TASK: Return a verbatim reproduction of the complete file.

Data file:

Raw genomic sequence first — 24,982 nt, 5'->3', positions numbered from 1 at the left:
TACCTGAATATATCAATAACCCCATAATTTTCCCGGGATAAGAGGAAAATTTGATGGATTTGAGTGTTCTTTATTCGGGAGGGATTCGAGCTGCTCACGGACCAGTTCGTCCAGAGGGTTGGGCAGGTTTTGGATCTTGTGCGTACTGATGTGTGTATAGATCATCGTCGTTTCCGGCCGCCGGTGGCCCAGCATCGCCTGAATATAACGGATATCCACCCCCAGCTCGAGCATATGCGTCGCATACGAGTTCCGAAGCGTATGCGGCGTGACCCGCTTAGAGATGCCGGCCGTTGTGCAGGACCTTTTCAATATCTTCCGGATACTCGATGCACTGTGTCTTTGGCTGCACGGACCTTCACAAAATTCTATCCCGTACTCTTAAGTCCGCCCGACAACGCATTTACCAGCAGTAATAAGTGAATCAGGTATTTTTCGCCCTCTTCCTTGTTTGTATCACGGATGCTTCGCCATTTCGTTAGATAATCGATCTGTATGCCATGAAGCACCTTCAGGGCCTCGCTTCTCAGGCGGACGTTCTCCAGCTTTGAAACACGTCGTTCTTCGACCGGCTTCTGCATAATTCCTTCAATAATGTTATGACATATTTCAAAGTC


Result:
Raw genomic sequence first — 24,982 nt, 5'->3', positions numbered from 1 at the left:
TACCTGAATATATCAATAACCCCATAATTTTCCCGGGATAAGAGGAAAATTTGATGGATTTGAGTGTTCTTTATTCGGGAGGGATTCGAGCTGCTCACGGACCAGTTCGTCCAGAGGGTTGGGCAGGTTTTGGATCTTGTGCGTACTGATGTGTGTATAGATCATCGTCGTTTCCGGCCGCCGGTGGCCCAGCATCGCCTGAATATAACGGATATCCACCCCCAGCTCGAGCATATGCGTCGCATACGAGTTCCGAAGCGTATGCGGCGTGACCCGCTTAGAGATGCCGGCCGTTGTGCAGGACCTTTTCAATATCTTCCGGATACTCGATGCACTGTGTCTTTGGCTGCACGGACCTTCACAAAATTCTATCCCGTACTCTTAAGTCCGCCCGACAACGCATTTACCAGCAGTAATAAGTGAATCAGGTATTTTTCGCCCTCTTCCTTGTTTGTATCACGGATGCTTCGCCATTTCGTTAGATAATCGATCTGTATGCCATGAAGCACCTTCAGGGCCTCGCTTCTCAGGCGGACGTTCTCCAGCTTTGAAACACGTCGTTCTTCGACCGGCTTCTGCATAATTCCTTCAATAATGTTATGACATATTTCAAAGTC